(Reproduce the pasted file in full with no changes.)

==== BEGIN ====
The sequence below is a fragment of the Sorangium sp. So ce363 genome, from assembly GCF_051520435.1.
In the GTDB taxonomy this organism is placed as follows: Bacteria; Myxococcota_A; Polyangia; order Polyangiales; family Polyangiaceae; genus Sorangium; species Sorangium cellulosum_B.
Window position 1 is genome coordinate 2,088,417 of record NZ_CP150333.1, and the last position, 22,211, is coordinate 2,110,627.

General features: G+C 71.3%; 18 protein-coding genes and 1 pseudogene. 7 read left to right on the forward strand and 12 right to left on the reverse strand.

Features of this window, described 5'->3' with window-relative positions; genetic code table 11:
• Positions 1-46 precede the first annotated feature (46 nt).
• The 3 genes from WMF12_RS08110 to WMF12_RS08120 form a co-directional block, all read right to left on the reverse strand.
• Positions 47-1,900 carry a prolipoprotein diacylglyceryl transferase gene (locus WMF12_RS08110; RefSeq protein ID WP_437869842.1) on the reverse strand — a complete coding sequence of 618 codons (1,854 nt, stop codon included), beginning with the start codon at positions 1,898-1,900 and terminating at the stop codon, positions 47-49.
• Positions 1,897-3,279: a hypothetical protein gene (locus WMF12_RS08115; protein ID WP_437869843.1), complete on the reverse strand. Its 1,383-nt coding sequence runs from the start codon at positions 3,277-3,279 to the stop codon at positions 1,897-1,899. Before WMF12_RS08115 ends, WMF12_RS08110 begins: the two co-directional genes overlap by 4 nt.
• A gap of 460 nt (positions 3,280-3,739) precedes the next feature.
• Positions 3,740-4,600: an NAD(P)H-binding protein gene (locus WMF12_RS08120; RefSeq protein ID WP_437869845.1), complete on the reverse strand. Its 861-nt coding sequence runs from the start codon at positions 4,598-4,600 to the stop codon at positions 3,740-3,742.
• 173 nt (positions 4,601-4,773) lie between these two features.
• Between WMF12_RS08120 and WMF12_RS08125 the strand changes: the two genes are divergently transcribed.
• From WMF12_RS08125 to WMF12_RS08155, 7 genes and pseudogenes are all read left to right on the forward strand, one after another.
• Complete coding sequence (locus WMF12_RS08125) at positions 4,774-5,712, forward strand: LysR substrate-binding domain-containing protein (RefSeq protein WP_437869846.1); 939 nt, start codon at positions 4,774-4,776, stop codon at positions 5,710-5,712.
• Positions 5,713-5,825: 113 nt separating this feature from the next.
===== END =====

The sequence below is a fragment of the Sorangium sp. So ce363 genome, from assembly GCF_051520435.1.
In the GTDB taxonomy this organism is placed as follows: Bacteria; Myxococcota_A; Polyangia; order Polyangiales; family Polyangiaceae; genus Sorangium; species Sorangium cellulosum_B.
Window position 1 is genome coordinate 2,088,417 of record NZ_CP150333.1, and the last position, 22,211, is coordinate 2,110,627.

General features: G+C 71.3%; 18 protein-coding genes and 1 pseudogene. 7 read left to right on the forward strand and 12 right to left on the reverse strand.

Features of this window, described 5'->3' with window-relative positions; genetic code table 11:
• Positions 1-46 precede the first annotated feature (46 nt).
• The 3 genes from WMF12_RS08110 to WMF12_RS08120 form a co-directional block, all read right to left on the reverse strand.
• Positions 47-1,900 carry a prolipoprotein diacylglyceryl transferase gene (locus WMF12_RS08110; RefSeq protein ID WP_437869842.1) on the reverse strand — a complete coding sequence of 618 codons (1,854 nt, stop codon included), beginning with the start codon at positions 1,898-1,900 and terminating at the stop codon, positions 47-49.
• Positions 1,897-3,279: a hypothetical protein gene (locus WMF12_RS08115; protein ID WP_437869843.1), complete on the reverse strand. Its 1,383-nt coding sequence runs from the start codon at positions 3,277-3,279 to the stop codon at positions 1,897-1,899. Before WMF12_RS08115 ends, WMF12_RS08110 begins: the two co-directional genes overlap by 4 nt.
• A gap of 460 nt (positions 3,280-3,739) precedes the next feature.
• Positions 3,740-4,600: an NAD(P)H-binding protein gene (locus WMF12_RS08120; RefSeq protein ID WP_437869845.1), complete on the reverse strand. Its 861-nt coding sequence runs from the start codon at positions 4,598-4,600 to the stop codon at positions 3,740-3,742.
• 173 nt (positions 4,601-4,773) lie between these two features.
• Between WMF12_RS08120 and WMF12_RS08125 the strand changes: the two genes are divergently transcribed.
• From WMF12_RS08125 to WMF12_RS08155, 7 genes and pseudogenes are all read left to right on the forward strand, one after another.
• Complete coding sequence (locus WMF12_RS08125) at positions 4,774-5,712, forward strand: LysR substrate-binding domain-containing protein (RefSeq protein WP_437869846.1); 939 nt, start codon at positions 4,774-4,776, stop codon at positions 5,710-5,712.
• Positions 5,713-5,825: 113 nt separating this feature from the next.